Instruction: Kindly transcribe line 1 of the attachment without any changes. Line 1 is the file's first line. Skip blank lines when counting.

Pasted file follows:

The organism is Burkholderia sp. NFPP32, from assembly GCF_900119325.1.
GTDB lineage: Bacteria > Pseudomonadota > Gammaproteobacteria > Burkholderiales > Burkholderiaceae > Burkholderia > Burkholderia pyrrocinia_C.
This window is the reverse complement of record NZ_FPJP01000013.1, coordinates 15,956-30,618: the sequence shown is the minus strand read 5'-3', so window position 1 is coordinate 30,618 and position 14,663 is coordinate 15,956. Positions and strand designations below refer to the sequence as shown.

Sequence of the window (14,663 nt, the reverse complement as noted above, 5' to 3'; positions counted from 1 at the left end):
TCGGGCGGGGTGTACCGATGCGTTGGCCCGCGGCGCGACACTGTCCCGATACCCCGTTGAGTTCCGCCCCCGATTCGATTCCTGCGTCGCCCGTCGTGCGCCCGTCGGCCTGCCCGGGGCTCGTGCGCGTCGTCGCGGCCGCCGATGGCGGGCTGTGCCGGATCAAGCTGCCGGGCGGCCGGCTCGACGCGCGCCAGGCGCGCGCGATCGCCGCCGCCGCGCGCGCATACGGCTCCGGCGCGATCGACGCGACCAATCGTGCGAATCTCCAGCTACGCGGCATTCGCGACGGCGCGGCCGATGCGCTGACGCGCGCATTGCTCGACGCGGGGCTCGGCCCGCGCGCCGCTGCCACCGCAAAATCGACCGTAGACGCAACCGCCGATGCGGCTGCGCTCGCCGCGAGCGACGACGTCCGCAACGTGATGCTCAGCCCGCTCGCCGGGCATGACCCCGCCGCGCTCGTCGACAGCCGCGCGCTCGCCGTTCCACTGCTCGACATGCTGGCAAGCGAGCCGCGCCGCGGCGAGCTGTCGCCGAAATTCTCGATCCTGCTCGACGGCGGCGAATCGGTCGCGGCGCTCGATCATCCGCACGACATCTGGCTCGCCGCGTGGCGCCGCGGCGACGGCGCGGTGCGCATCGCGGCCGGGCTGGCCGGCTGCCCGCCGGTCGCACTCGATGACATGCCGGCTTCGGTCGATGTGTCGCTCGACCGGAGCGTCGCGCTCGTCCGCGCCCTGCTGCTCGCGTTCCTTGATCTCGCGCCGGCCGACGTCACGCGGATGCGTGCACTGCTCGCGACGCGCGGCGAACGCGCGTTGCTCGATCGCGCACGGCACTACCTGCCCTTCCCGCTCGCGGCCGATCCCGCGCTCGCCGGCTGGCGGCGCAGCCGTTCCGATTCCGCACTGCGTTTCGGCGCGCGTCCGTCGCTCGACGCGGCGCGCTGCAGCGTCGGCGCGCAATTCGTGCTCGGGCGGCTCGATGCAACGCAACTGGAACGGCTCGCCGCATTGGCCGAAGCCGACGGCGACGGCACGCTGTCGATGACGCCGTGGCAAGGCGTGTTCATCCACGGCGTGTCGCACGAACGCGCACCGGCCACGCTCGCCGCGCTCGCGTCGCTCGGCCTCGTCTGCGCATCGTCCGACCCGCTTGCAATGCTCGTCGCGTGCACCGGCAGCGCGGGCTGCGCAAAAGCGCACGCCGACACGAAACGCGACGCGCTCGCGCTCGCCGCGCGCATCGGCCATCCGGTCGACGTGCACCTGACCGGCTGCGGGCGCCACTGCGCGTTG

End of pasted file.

The organism is Burkholderia sp. NFPP32, from assembly GCF_900119325.1.